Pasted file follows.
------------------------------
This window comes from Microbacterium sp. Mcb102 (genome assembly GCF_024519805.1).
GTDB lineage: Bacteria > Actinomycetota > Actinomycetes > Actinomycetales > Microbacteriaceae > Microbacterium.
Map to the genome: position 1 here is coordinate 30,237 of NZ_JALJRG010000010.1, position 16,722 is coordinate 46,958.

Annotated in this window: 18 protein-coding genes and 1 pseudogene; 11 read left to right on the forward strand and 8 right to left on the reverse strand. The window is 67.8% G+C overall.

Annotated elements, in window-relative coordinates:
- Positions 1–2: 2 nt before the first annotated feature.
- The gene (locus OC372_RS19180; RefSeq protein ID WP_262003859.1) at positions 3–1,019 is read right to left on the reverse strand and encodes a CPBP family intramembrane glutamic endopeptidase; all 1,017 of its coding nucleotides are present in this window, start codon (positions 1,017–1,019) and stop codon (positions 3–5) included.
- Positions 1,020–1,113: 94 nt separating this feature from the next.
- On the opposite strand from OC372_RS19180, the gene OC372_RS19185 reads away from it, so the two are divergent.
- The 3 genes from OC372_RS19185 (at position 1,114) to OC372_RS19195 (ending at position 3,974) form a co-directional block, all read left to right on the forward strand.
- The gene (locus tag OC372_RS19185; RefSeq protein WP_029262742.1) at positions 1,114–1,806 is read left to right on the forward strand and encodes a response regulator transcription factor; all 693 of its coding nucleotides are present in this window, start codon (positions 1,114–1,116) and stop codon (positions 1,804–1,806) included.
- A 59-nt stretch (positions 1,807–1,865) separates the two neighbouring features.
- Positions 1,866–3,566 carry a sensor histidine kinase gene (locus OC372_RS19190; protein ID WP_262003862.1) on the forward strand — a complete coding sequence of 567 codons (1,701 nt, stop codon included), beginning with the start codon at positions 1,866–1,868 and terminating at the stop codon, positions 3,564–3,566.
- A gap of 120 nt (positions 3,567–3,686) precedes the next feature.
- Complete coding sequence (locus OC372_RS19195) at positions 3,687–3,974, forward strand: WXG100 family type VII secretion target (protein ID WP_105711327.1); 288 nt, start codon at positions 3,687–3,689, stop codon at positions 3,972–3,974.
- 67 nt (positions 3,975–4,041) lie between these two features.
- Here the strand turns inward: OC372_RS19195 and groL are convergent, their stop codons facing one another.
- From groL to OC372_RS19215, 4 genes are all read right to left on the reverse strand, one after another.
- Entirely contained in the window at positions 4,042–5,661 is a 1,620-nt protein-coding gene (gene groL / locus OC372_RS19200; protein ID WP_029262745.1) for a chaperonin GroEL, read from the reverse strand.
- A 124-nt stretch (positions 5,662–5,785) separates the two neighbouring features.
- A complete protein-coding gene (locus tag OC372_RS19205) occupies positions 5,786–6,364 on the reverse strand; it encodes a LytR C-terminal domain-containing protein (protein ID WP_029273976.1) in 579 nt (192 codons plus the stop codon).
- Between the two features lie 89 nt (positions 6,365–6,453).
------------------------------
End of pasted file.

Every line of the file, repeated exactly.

This window comes from Microbacterium sp. Mcb102 (genome assembly GCF_024519805.1).
GTDB lineage: Bacteria > Actinomycetota > Actinomycetes > Actinomycetales > Microbacteriaceae > Microbacterium.
Map to the genome: position 1 here is coordinate 30,237 of NZ_JALJRG010000010.1, position 16,722 is coordinate 46,958.

Annotated in this window: 18 protein-coding genes and 1 pseudogene; 11 read left to right on the forward strand and 8 right to left on the reverse strand. The window is 67.8% G+C overall.

Annotated elements, in window-relative coordinates:
- Positions 1–2: 2 nt before the first annotated feature.
- The gene (locus OC372_RS19180; RefSeq protein ID WP_262003859.1) at positions 3–1,019 is read right to left on the reverse strand and encodes a CPBP family intramembrane glutamic endopeptidase; all 1,017 of its coding nucleotides are present in this window, start codon (positions 1,017–1,019) and stop codon (positions 3–5) included.
- Positions 1,020–1,113: 94 nt separating this feature from the next.
- On the opposite strand from OC372_RS19180, the gene OC372_RS19185 reads away from it, so the two are divergent.
- The 3 genes from OC372_RS19185 (at position 1,114) to OC372_RS19195 (ending at position 3,974) form a co-directional block, all read left to right on the forward strand.
- The gene (locus tag OC372_RS19185; RefSeq protein WP_029262742.1) at positions 1,114–1,806 is read left to right on the forward strand and encodes a response regulator transcription factor; all 693 of its coding nucleotides are present in this window, start codon (positions 1,114–1,116) and stop codon (positions 1,804–1,806) included.
- A 59-nt stretch (positions 1,807–1,865) separates the two neighbouring features.
- Positions 1,866–3,566 carry a sensor histidine kinase gene (locus OC372_RS19190; protein ID WP_262003862.1) on the forward strand — a complete coding sequence of 567 codons (1,701 nt, stop codon included), beginning with the start codon at positions 1,866–1,868 and terminating at the stop codon, positions 3,564–3,566.
- A gap of 120 nt (positions 3,567–3,686) precedes the next feature.
- Complete coding sequence (locus OC372_RS19195) at positions 3,687–3,974, forward strand: WXG100 family type VII secretion target (protein ID WP_105711327.1); 288 nt, start codon at positions 3,687–3,689, stop codon at positions 3,972–3,974.
- 67 nt (positions 3,975–4,041) lie between these two features.
- Here the strand turns inward: OC372_RS19195 and groL are convergent, their stop codons facing one another.
- From groL to OC372_RS19215, 4 genes are all read right to left on the reverse strand, one after another.
- Entirely contained in the window at positions 4,042–5,661 is a 1,620-nt protein-coding gene (gene groL / locus OC372_RS19200; protein ID WP_029262745.1) for a chaperonin GroEL, read from the reverse strand.
- A 124-nt stretch (positions 5,662–5,785) separates the two neighbouring features.
- A complete protein-coding gene (locus tag OC372_RS19205) occupies positions 5,786–6,364 on the reverse strand; it encodes a LytR C-terminal domain-containing protein (protein ID WP_029273976.1) in 579 nt (192 codons plus the stop codon).
- Between the two features lie 89 nt (positions 6,365–6,453).